Cause of claimed breach of Newton’s third law in electromagnetism
1095
Oersted’s experiment).) Answer: The following reasoning shows that in this
case too, the above two matters, ie the action-reaction law, hold.
2
Analysis
“We know that there is a force exerted on a wire carrying electric current in a
magnetic ﬁeld, which is inward in the experiment shown in Fig. 1. It seems
that its reaction force must be a force exerted on the poles N and S of the
magnet in this ﬁgure toward the direction opposite to the direction of the force
exerted on the wire. We show existence of such a force.
With some attention we realize that this experiment is in fact enlargement
of the same Oersted’s experiment shown in Fig. 2. In this experiment ﬂowing
of the electric current I in the direction shown in Fig. 2 will exert a force in
the direction ON on the pole N of the magnetic needle and a force in the
direction OS on the pole S of this needle. Reaction of the ﬁrst force is a force
in the direction OS exerted on the wire carrying current I, and reaction of the
second force is a force in the direction ON exerted on this wire, and these two
reaction forces cancel each other out and the wire will remain motionless. (Of
course, if eg the pole N of the needle is toward the wire, since this pole will
be in the region of intenser magnetodynamic ﬁeld produced around the wire,
resultant of forces exerted on the dipole SN (ie the magnetic needle) will be in
the direction ON and naturally its reaction will be a resultant force exerted
on the wire in the direction OS ; it is evident that these two resultant forces
are equal in magnitude and opposite in direction.)
Now consider Fig. 3 as an extended ﬁgure of the magnetic needle (or
magnetic dipole). In this state, the force exerted on the pole N is in the
direction ON and the force exerted on the pole S is in the direction OW .
Resultant of these two forces is a force exerted on the center of mass of the
magnet toward the wire. (Reaction of the force exerted on N will be a force
in the direction OS exerted on the wire and reaction of the force exerted on
S will be a force in the direction OE exerted on the wire, and the resultant
of them will be a force exerted on the wire toward the center of mass of the
magnet.)
Now extend the magnetic dipole still more to obtain Fig. 4. In this state,
the force exerted on N is in the direction ON (and its reaction will be a force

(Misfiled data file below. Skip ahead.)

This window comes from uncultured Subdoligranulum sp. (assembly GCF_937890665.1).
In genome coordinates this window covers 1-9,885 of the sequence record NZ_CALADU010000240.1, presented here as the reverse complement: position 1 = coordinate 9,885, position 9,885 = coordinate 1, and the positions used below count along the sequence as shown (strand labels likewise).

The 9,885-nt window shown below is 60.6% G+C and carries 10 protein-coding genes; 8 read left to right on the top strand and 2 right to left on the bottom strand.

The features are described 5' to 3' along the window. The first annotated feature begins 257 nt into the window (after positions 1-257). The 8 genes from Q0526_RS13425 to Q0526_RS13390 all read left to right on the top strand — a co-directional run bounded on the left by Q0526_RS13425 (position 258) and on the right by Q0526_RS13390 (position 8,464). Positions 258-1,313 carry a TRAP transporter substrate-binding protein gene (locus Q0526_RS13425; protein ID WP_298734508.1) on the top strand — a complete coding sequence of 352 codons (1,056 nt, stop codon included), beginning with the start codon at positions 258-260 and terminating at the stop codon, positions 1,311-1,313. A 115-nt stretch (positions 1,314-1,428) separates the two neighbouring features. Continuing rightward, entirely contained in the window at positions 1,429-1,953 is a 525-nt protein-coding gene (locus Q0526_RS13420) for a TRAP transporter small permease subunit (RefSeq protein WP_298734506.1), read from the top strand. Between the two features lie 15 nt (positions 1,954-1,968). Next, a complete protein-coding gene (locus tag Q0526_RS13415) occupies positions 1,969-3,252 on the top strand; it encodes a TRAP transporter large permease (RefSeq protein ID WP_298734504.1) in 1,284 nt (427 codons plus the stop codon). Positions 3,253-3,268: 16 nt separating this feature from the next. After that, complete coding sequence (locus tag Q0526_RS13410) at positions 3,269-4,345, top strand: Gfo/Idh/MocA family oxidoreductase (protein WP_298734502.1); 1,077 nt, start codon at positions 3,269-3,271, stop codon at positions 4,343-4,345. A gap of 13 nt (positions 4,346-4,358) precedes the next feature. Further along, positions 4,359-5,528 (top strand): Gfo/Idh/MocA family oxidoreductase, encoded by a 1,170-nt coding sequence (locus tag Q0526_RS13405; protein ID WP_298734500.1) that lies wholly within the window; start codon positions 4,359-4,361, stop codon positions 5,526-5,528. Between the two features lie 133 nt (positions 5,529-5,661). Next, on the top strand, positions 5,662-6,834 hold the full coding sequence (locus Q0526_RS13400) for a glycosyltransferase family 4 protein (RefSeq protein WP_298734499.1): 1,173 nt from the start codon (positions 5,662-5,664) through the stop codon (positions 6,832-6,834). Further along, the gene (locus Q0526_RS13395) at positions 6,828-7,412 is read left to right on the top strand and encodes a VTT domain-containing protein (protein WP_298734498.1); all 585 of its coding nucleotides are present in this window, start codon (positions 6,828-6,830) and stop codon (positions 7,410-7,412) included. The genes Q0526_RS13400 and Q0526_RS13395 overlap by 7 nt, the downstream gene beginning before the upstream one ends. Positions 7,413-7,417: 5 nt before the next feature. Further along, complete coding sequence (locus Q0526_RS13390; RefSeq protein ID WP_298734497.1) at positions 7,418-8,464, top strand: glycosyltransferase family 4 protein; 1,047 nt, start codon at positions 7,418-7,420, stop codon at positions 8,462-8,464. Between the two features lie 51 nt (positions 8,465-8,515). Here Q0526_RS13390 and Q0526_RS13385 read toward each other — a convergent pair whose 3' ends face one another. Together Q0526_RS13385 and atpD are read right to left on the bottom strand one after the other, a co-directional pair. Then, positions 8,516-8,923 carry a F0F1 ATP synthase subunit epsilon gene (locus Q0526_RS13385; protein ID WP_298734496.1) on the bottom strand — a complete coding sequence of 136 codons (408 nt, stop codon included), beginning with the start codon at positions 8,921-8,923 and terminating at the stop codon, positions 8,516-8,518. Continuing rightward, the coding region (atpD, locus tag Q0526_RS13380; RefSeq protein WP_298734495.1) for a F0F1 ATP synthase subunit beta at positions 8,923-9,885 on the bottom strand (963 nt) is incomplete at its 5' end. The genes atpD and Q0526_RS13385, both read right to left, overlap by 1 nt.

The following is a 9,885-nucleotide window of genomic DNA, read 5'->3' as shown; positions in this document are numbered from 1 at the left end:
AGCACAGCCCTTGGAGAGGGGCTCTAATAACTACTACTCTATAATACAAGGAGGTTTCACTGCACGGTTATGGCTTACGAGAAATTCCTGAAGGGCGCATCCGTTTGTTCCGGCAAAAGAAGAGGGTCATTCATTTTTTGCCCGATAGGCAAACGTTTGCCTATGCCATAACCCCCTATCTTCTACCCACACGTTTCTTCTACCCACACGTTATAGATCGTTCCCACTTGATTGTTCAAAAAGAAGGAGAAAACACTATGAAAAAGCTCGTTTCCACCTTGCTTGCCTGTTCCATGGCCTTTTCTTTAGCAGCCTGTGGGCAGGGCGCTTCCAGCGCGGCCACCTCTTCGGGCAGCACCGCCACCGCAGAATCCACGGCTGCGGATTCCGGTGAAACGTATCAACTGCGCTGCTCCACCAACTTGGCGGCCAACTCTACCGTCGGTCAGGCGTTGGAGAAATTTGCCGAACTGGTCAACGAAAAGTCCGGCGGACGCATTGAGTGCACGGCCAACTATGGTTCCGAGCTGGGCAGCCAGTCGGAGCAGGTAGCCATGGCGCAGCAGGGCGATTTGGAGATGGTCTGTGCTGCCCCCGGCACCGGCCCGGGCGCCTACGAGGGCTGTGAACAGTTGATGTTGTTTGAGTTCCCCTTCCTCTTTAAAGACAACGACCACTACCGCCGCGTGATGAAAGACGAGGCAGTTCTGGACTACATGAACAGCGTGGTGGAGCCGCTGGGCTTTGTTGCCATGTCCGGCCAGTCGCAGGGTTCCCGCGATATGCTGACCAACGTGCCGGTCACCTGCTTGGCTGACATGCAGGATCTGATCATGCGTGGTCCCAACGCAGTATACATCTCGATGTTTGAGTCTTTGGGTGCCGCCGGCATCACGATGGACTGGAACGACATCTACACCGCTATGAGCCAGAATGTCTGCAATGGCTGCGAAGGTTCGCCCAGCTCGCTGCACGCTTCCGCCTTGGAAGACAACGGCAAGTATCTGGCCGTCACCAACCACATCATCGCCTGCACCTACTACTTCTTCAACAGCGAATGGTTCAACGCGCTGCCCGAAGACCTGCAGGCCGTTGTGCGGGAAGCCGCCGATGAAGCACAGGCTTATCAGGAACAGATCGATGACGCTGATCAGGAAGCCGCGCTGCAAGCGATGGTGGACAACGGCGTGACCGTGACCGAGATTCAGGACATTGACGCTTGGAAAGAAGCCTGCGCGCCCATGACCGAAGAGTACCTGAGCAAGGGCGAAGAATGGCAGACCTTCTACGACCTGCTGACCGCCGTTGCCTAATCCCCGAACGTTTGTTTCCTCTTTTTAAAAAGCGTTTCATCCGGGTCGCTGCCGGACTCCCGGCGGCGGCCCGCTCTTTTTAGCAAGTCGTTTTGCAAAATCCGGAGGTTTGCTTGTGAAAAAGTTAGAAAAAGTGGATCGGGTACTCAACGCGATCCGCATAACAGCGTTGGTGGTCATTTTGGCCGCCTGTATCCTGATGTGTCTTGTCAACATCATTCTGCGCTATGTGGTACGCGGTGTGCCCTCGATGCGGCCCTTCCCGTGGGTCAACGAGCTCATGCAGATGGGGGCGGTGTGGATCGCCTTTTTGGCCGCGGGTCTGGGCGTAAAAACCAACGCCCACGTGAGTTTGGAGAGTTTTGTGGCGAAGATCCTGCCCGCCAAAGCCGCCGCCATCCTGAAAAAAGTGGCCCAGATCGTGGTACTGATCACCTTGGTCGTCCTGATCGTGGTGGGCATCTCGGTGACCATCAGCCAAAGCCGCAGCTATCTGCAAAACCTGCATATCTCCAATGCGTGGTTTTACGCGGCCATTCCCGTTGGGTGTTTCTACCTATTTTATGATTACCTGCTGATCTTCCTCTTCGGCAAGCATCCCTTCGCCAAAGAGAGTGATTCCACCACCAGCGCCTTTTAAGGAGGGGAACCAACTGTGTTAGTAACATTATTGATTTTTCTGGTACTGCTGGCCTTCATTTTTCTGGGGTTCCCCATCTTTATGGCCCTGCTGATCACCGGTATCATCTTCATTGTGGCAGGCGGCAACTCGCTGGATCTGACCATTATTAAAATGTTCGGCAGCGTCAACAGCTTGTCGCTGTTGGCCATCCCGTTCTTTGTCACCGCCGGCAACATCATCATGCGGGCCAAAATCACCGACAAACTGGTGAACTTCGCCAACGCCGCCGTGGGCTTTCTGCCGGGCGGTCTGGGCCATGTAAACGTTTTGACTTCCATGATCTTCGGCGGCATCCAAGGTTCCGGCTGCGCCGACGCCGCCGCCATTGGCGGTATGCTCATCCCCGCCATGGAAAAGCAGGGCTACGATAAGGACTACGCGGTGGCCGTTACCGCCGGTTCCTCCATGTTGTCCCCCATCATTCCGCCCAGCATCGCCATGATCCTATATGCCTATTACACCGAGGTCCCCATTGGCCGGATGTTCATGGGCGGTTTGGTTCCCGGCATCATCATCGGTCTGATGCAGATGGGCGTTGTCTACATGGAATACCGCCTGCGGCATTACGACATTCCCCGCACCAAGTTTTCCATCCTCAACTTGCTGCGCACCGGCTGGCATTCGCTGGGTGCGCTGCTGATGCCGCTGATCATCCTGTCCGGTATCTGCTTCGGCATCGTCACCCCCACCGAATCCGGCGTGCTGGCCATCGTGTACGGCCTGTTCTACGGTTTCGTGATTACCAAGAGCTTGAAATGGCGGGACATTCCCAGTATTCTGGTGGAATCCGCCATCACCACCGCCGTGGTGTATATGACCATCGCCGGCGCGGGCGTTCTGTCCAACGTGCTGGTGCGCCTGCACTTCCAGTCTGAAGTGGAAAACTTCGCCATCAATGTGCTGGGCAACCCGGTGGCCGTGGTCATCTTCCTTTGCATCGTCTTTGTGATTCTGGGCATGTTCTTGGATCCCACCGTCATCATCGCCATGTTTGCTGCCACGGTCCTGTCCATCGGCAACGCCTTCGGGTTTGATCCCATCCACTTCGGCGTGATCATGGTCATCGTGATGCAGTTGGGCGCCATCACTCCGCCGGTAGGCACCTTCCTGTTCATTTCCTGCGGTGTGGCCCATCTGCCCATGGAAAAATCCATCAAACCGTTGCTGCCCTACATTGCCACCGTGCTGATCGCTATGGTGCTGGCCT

exerted on the wire toward OS ), and the force exerted on S is also in the
direction ON (and its reaction will be a force exerted on the wire still toward
OS ). Fig. 4 is the same Fig. 1. In this manner, we have shown that reactions
of the forces exerted on the wire in Fig. 1 (which their resultant is F ) exist.”
The above questions and their presented answers are based on the supposi-
1096
H. V. Ansari
tion of existence of ((isolated) electric and (pole) magnetic) static charges and
their inﬂuences on each other in which as we saw Newton’s third law is not
violated. The reasoning leading to Biot and Savart law is that a ﬁrst electric
charge which is moving creates some magnetic ﬁeld which exerts force on a
second electric charge which is moving in this magnetic ﬁeld; and, conversely,
the second electric charge which is moving creates some magnetic ﬁeld which
exerts force on the ﬁrst electric charge which is moving in this magnetic ﬁeld.
The form of these mutual forces that these two charges exert on each other,
as can be seen in the textbooks of electromagnetism, is not symmetric. For
instance at the beginning of the chapter 8 of [1] we can see the following expression: “If the charges q and q1 are uniformly moving, with velocities v and
v1 , respectively, there is a magnetic force Fm exerted on q by q1 :
Fm =
μ0 qq1
r
v × (v1 × ) ”
2
4π r
r
Since charges have no preference relative to each other, there is also a magnetic
force Fm1 exerted on q1 by q:
Fm1 =
μ0 q1 q
−r
)
v1 × (v ×
2
4π r
r
It is natural that Fm and Fm1 must be a couple of action-reaction forces. But,
does we have really Fm = −Fm1 ? This is not the case since the expression
v × (v1 × r̂) = v1 × (v × r̂) (in which r/r = r̂) is not an identity. Namely,
the law of action-reaction is violated easily (even without any limit condition).
Certainly this is not true to say that for magnetic forces between electric
charges we must not consider two electric point charges (which are moving)
(and we must only consider the whole charges in closed circuits), because this
is not the case for electric forces between electric charges, and in principle the
basis of obtaining Coulomb’s law is this same inﬂuences two point charges have
on each other.
Now, considering that the situation related to the above-mentioned third
question, as we saw, establishes Newton’s third law, we conclude that we must
distinguish between the magnetic ﬁeld arising from magnetic static poles (eg
the magnetic ﬁeld due to the poles of a magnet) and a magnetic ﬁeld which